It was announced on January 10th, 2011 that Bristol-Myers Squibb (BMS) and Pharmasset  will collaborate on a new study that will test BMS’s HCV NS5A inhibitor BMS-790052 and Pharmasset’s HCV polymerase inhibitor PSI - 7977 with and without ribavirin to treat HCV.  This collaboration is a tremendous move forward for the development of more medications to treat hepatitis C. 

Collaborations between pharmaceutical companies to explore different various combinations of drugs has been encouraged by the FDA and many HCV advocates.  This is a win-win situation for everyone – it will speed up the testing of various combinations of medications that will eventually lead to better treatment options for people with chronic hepatitis C.   

Hopefully, other pharmaceuticals will take notice and begin to dialogue and work together to develop other combination drug regimes to treat HCV. 

Source:  BMS & Pharmasset Press Release

FDA:   New Acetaminophen  Rules
The Food and Drug Administration (FDA) is finally acting on the recommendations of its advisory board and is asking drug manufacturers to limit the amount of acetaminophen (brand name Tylenol) used in prescription painkillers to 325 mg per dose—tablets and capsules. 

The FDA will also require that drug manufacturers label their prescribed drugs with a Boxed Warning about the potential for severe liver injury.  The FDA stated that almost half of the cases of liver failure in the United States are the results of acetaminophen overdosing. 

The new FDA requirements will not affect any over-the-counter medications containing acetaminophen.  Acetaminophen is an ingredient in over 300 over-the-counter medications including painkillers, cold and flu medications, fever reducers, etc. Currently, OTC medications contain specific labeling including a warning about the potential risk of liver injury when people exceed the maximum recommended doses and warnings about when acetaminophen is combined with more than three alcoholic drinks a day.  It is expected however, that stronger labeling will be required in the future.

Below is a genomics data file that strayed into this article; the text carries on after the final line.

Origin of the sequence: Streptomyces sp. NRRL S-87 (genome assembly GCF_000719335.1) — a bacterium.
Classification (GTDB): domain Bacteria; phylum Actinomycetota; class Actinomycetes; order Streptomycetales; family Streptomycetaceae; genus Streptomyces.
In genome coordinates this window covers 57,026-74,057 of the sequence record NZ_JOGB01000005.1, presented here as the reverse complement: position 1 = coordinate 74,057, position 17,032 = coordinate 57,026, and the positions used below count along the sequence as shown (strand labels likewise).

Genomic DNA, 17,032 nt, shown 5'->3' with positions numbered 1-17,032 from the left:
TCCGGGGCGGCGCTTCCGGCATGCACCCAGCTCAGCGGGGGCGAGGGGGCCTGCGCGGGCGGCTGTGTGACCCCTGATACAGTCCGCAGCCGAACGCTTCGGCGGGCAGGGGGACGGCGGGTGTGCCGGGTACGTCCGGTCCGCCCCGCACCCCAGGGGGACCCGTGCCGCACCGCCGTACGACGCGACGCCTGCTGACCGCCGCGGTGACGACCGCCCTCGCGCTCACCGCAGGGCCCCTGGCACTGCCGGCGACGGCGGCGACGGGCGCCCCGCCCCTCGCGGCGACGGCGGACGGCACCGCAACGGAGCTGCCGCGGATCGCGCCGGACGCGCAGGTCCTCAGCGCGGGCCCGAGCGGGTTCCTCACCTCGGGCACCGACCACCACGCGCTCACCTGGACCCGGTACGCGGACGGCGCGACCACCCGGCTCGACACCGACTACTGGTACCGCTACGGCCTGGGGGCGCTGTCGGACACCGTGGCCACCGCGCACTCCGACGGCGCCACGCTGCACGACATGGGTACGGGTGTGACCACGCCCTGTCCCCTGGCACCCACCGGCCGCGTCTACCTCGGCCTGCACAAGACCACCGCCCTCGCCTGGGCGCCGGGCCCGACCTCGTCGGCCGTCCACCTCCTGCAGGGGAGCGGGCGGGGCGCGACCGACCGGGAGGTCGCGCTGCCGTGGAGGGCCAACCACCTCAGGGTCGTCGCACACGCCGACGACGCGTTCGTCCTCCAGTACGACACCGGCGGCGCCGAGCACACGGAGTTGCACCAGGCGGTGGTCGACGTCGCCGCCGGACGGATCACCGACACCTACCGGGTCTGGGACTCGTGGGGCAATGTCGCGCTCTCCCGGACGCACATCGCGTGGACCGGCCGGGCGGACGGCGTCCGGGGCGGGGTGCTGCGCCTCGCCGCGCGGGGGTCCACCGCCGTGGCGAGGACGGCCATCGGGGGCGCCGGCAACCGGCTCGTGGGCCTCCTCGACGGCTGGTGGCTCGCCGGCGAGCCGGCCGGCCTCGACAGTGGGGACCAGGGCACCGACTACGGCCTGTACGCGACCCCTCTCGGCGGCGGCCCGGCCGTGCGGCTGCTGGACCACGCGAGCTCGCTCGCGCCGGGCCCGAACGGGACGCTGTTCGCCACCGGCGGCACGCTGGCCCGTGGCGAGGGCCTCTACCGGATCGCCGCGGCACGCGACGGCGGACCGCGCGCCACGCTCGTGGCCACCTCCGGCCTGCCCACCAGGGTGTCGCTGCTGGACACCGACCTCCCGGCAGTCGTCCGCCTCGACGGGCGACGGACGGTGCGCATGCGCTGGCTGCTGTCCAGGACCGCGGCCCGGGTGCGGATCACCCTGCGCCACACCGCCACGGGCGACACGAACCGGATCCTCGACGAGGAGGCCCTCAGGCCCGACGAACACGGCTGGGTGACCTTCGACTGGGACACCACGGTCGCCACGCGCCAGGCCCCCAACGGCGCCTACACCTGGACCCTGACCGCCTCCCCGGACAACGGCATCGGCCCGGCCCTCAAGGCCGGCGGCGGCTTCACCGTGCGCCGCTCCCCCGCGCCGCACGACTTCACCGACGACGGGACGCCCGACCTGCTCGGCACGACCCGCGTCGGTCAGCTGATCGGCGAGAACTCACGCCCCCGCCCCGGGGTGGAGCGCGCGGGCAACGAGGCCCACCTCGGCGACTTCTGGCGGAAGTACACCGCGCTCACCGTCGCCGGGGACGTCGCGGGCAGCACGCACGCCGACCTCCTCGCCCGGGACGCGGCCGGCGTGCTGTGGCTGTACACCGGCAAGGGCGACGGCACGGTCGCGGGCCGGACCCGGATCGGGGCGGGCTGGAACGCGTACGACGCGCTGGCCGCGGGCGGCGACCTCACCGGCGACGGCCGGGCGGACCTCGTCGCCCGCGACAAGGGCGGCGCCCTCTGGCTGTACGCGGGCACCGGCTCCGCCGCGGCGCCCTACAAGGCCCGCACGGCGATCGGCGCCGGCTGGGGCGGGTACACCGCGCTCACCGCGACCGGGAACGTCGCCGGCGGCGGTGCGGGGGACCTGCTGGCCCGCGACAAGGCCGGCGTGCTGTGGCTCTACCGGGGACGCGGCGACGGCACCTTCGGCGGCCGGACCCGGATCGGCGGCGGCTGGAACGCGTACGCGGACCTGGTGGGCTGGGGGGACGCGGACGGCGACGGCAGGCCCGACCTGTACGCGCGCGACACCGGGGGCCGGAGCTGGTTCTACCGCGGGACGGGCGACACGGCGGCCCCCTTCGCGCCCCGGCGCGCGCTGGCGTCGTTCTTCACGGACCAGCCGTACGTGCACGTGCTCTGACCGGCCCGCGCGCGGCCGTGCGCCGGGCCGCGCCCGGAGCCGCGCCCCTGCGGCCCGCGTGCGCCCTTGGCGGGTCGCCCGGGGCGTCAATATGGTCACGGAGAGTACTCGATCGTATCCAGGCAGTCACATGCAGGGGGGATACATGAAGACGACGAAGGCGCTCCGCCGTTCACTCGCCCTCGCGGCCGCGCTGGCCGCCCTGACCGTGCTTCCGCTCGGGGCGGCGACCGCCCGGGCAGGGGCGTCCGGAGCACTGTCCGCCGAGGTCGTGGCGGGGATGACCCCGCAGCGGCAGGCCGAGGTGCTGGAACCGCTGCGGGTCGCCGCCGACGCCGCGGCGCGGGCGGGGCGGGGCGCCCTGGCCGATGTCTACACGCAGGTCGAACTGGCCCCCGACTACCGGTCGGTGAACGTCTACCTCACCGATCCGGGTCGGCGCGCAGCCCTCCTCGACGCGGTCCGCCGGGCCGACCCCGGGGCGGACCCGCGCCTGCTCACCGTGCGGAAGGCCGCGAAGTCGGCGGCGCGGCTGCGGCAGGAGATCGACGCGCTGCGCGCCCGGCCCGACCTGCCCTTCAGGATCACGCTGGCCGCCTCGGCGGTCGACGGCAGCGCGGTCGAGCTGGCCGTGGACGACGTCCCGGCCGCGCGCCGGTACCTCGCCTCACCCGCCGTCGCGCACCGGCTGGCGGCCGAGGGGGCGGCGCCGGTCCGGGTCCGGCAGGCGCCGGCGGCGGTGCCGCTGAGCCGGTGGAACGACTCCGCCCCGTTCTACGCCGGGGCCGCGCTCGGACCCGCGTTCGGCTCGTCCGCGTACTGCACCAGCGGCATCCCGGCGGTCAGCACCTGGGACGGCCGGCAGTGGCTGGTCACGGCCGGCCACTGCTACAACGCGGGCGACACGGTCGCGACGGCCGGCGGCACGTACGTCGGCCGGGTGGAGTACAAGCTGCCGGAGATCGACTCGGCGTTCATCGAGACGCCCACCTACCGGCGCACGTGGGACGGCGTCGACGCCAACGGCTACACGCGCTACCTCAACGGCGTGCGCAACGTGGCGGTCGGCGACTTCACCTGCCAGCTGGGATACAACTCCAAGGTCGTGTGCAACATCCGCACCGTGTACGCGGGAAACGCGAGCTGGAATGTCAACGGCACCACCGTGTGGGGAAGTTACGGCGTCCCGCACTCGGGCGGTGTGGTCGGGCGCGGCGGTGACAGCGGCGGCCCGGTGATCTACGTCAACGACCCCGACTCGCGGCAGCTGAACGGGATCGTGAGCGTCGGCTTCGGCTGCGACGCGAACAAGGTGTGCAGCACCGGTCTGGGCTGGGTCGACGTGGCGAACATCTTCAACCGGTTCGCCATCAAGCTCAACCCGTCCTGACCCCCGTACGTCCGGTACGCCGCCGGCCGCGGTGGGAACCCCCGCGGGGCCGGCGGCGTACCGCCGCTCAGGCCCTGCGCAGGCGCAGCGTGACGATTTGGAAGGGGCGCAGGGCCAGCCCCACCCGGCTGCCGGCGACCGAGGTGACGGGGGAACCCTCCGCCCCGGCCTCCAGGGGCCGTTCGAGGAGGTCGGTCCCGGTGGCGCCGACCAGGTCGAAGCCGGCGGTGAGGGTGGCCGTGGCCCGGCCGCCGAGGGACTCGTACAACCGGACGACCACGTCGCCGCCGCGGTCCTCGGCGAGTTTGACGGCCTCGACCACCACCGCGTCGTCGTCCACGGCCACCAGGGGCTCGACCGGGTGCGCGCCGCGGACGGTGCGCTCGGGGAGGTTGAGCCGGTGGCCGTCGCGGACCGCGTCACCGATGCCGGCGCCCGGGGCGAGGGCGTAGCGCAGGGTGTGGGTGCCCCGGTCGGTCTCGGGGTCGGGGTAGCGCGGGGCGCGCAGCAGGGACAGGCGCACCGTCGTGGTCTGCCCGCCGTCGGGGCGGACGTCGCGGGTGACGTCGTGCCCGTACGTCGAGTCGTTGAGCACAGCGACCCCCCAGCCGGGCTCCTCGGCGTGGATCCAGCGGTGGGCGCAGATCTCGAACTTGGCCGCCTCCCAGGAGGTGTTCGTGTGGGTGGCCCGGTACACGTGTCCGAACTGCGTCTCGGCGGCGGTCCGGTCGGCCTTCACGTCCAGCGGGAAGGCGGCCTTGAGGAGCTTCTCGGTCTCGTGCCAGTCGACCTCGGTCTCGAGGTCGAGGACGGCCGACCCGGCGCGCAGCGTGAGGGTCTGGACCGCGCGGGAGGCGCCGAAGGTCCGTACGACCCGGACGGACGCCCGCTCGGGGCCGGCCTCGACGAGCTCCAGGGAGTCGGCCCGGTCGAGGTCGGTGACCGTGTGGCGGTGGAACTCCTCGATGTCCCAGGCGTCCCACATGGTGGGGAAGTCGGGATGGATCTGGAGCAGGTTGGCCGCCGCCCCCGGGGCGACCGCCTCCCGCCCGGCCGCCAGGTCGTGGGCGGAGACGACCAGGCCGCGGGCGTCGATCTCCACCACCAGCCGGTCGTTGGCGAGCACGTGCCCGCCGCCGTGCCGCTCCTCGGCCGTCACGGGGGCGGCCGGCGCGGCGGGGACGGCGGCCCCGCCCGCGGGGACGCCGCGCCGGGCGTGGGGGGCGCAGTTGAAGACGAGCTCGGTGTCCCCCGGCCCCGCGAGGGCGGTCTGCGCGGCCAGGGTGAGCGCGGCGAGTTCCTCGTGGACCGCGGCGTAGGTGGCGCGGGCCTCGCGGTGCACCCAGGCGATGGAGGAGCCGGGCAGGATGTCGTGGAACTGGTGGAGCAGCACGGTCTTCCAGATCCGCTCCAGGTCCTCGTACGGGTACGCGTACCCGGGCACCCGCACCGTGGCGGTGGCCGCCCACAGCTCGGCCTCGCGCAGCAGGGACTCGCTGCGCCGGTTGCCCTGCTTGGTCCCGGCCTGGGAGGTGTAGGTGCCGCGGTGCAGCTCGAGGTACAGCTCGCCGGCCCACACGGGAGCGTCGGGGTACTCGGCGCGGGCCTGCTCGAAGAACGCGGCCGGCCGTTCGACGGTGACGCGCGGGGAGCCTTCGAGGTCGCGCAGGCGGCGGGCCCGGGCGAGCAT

Quick Facts: 

  • Note that on prescription medications that contain acetaminophen physicians use the abbreviation of “APAP.”

  • Acetaminophen is currently in many prescribed painkillers including codeine, oxycodone (Percocet), and hydrocodone (Vicodin).  The FDA action is not expected to affect prescription painkiller supplies since the new dose restrictions will be phased in over 3 years.   In addition some prescription pain medications are already available in combination with other types of medications for pain relief such as ibuprofen. 

  • Acetaminophen is an extremely safe drug when used as directed—even in people with liver disease. 

  • In 2005 it was estimated that more than 28 billion doses of medications (including over-the-counter medications) were purchased.  This included 182 million acetaminophen prescriptions that were filled. 

  • Since 1997, the most frequently prescribed medication that contained acetaminophen was Vicodin (combination of hydrocodone and acetaminophen).

  • From 1998 to 2003 acetaminophen was the leading cause of fulminate or acute liver failure, accounting for 1600 cases.

  • An estimated 56,000 emergency room visits, and 26,000 hospitalizations and 458 deaths PER YEAR were related to acetaminophen overdoses from 1990 to 1998.  During the same period 48% of cases of acetaminophen  overdosing were considered accidental.